Sophie Kleshchuk Head of Business Development and Marketing

Sophie Kleshchuk

Head of Business Development and Marketing

Sophie is a marketing, business development, and investor relations specialist with a proven track record in various industries like MedTech, software development, media, and the diplomatic sphere, including international organizations like the UN. Her extensive expertise in brand and reputation management is supported by solid experience in consulting U.S. startups and publicly listed companies on strategic planning, product development, and market share growth.

Apart from her career scorecard, Sophie has a solid athletic background as a former national swimming team member (and currently an avid yogi); she takes great interest in modern art&design and is working on making French her 4th fluent language.

Areas of expertise

Business DevelopmentMedia & MarketingProduct Strategy
Getting the Most from Customer Feedback of your MVP

#product strategy

Getting the Most from Customer Feedback of your MVP Getting the Most from Customer Feedback of your MVP

The whole point of using an MVP is to understand what customers think and if they find your product interesting. If you are unwilling to listen to what they have to say, your development might take the wrong turn. There are plenty of ways to gather user thoughts on your MVP. Organizing this, analyzing it, and responding to it are all important steps as part of the process of improvement. From considering the information customers give you, you can refine the product strategy and the development process to deliver this. Developing an MVP is an iterative process. It is not supposed to stop once you have the first input from customers.

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Sophie Kleshchuk Head of Business Development and Marketing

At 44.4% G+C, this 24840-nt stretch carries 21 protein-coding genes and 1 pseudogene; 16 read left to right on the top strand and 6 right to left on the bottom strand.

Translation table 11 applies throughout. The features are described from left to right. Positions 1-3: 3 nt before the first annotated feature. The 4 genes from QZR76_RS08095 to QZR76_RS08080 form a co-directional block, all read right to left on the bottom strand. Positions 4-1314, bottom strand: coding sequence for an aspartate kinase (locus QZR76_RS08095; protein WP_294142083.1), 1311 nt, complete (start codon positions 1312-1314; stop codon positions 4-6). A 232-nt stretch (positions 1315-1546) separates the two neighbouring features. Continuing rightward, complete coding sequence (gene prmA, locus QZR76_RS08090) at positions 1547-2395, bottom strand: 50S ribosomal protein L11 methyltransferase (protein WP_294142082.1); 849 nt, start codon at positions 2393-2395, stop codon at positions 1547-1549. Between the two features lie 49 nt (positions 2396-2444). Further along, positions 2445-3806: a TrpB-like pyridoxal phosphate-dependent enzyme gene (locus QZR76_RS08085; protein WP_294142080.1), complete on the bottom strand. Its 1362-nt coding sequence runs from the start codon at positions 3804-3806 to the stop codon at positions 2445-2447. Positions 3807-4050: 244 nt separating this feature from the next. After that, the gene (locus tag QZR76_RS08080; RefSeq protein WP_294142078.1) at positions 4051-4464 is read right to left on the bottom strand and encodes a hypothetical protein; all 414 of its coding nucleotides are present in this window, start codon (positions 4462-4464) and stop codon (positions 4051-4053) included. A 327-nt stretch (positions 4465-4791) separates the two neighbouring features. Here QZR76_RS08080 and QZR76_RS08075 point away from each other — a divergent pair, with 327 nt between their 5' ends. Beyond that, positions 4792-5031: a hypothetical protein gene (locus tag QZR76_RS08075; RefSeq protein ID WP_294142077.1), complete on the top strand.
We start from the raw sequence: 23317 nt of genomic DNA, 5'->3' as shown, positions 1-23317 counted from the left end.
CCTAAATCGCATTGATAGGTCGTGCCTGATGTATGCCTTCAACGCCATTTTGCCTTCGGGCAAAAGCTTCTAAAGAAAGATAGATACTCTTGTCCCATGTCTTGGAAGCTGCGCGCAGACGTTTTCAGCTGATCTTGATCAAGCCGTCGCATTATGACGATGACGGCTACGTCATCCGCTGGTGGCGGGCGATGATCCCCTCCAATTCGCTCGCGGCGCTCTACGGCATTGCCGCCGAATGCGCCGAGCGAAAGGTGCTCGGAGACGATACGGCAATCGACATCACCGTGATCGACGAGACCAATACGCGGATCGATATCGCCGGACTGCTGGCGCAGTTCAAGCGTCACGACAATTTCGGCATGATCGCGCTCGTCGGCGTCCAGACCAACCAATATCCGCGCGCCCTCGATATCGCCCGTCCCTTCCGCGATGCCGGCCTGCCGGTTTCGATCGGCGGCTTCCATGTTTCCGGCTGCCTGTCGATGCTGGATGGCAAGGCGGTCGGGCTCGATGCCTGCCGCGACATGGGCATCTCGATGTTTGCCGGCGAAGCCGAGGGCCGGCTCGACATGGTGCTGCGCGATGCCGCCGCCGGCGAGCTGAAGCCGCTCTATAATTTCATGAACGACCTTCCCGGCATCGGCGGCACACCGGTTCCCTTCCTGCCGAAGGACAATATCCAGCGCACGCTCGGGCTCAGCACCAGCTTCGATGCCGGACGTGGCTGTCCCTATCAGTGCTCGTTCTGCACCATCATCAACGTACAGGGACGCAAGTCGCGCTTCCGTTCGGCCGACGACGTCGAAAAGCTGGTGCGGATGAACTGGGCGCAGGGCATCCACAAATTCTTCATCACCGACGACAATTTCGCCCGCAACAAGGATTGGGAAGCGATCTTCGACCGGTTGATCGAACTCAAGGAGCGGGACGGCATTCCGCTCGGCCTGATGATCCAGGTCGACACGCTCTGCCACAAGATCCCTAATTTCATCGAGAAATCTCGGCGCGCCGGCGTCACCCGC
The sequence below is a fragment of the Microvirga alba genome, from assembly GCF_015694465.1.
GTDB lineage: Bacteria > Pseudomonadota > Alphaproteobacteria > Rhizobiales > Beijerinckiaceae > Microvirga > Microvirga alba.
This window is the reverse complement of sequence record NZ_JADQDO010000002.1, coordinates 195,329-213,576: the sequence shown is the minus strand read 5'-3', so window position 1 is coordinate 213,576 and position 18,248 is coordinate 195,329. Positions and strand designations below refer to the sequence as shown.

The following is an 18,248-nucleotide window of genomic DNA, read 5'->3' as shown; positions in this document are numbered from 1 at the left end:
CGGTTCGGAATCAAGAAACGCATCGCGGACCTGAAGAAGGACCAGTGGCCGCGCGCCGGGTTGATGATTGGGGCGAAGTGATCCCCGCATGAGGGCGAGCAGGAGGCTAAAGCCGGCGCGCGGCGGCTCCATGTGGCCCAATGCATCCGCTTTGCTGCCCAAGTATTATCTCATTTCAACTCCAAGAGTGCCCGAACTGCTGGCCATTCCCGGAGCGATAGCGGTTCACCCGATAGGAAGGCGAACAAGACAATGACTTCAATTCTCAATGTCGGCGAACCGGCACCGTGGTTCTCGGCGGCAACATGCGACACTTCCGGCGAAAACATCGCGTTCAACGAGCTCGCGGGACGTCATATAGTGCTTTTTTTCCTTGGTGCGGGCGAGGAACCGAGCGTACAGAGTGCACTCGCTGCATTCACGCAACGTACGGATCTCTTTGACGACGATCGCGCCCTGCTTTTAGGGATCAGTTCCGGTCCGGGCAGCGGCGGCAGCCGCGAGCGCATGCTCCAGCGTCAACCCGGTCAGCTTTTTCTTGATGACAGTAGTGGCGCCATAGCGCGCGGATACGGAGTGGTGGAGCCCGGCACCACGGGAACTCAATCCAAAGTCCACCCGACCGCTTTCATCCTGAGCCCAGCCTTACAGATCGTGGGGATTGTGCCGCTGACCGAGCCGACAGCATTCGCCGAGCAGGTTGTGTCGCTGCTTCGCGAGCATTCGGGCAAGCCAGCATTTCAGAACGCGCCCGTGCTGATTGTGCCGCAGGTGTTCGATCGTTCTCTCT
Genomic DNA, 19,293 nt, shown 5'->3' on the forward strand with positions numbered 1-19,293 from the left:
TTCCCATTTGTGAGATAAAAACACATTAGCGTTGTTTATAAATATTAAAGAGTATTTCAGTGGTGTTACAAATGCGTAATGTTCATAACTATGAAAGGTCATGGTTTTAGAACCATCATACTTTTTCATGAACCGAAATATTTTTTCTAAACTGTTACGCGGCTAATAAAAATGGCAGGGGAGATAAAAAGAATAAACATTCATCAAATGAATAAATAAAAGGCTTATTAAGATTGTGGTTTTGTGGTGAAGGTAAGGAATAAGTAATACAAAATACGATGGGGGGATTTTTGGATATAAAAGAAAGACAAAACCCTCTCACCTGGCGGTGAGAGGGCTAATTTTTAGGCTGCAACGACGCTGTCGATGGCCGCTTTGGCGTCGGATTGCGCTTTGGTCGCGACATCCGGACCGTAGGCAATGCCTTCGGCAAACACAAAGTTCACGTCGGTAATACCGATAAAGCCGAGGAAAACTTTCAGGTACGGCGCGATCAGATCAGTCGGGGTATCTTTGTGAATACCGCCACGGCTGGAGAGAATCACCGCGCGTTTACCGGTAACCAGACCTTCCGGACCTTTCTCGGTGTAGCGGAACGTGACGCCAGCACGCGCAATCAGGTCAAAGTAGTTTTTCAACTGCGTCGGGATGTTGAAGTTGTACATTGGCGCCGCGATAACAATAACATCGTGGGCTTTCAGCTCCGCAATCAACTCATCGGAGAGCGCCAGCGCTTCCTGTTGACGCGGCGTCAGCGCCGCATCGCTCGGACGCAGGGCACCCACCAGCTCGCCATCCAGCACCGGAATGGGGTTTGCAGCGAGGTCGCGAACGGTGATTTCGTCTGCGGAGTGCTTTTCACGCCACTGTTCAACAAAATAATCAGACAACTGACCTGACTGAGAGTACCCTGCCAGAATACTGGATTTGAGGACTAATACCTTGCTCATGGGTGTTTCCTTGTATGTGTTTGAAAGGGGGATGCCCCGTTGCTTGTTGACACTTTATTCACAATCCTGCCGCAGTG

More articles by Sophie

#product strategy #project management

Time to Market (TTM) – What is it and why does it matter for my business? >

Time to market (TTM) refers to the amount of time from the moment of conceiving the idea about a product through to launching the final product or service to customers. The term can also be used for the time for a new marketing campaign to get to market, or for a new process to go live.

#product strategy

What are the Next Steps After Creating an MVP >

Building an MVP is not the end of the product development journey. It is just the beginning. The next step beyond MVP is using the information gathered from the measuring and analyzing stage to refine the product. It is very important to prioritize features that add value and solve customer problems.

#product strategy #project management

How To Measure & Analyze MVP Success >

One of the main reasons for developing an MVP is gaining feedback and understanding its success. This means having measurement metrics in mind from the outset.The article focuses on minimum viable product success with apps and software in particular, but the same information is applicable to other types of MVP too.

#product strategy #project management

How to Scale a Startup. The Definitive Guide >

Scaling up a business is the process of growing revenue, user acquisition, etc. Expanding a startup often is a major program that involves extensive planning for growth while mitigating risks associated with unforeseen challenges.

#design #product strategy

How to Build an MVP (Minimum Viable Product) in 2022 >

Do you have a great idea for a product but want to make sure there’s a market for it before you invest time and money? You need to start by building a minimum viable product (MVP). In this article we’ll explain the critical steps needed to build a successful MVP.

#product strategy

How to Plan a Successful MVP to Test the Market >

Searching the internet for an MVP plan template will offer plenty of options. To make a successful plan, you need to know what information is required and why. Here we look to help you by setting out the steps you need to follow when creating your plan.

#product strategy

What Is an MVP (And Why Is It Essential)? >

MVP is a version of a product that is sufficient to be released for use, but which only has minimal features. A minimum viable product is usually suitable for early adopters. Once feedback has been gained from these initial users, a full feature set can be developed.

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#design #development #product strategy #project management